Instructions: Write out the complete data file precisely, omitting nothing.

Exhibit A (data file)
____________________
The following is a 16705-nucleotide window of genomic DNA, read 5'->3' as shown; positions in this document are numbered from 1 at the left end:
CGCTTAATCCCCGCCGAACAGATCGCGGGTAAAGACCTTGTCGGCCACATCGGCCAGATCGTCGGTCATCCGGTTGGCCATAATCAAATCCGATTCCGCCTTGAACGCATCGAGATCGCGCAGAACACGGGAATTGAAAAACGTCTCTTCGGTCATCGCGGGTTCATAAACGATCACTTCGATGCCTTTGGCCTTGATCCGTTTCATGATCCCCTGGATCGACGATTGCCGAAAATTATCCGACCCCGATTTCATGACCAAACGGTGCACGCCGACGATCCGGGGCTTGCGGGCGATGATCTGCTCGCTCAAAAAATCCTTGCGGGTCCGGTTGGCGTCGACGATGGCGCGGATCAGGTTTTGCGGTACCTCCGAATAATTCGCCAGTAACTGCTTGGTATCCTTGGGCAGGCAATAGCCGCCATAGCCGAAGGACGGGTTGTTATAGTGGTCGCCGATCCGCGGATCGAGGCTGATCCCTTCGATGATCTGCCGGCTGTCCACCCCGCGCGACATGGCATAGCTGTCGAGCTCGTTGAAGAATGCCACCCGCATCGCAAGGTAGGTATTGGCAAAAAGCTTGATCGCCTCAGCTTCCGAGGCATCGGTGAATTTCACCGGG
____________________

The following is a 16705-nucleotide window of genomic DNA, read 5'->3' as shown; positions in this document are numbered from 1 at the left end:
CGCTTAATCCCCGCCGAACAGATCGCGGGTAAAGACCTTGTCGGCCACATCGGCCAGATCGTCGGTCATCCGGTTGGCCATAATCAAATCCGATTCCGCCTTGAACGCATCGAGATCGCGCAGAACACGGGAATTGAAAAACGTCTCTTCGGTCATCGCGGGTTCATAAACGATCACTTCGATGCCTTTGGCCTTGATCCGTTTCATGATCCCCTGGATCGACGATTGCCGAAAATTATCCGACCCCGATTTCATGACCAAACGGTGCACGCCGACGATCCGGGGCTTGCGGGCGATGATCTGCTCGCTCAAAAAATCCTTGCGGGTCCGGTTGGCGTCGACGATGGCGCGGATCAGGTTTTGCGGTACCTCCGAATAATTCGCCAGTAACTGCTTGGTATCCTTGGGCAGGCAATAGCCGCCATAGCCGAAGGACGGGTTGTTATAGTGGTCGCCGATCCGCGGATCGAGGCTGATCCCTTCGATGATCTGCCGGCTGTCCACCCCGCGCGACATGGCATAGCTGTCGAGCTCGTTGAAGAATGCCACCCGCATCGCAAGGTAGGTATTGGCAAAAAGCTTGATCGCCTCAGCTTCCGAGGCATCGGTGAATTTCACCGGG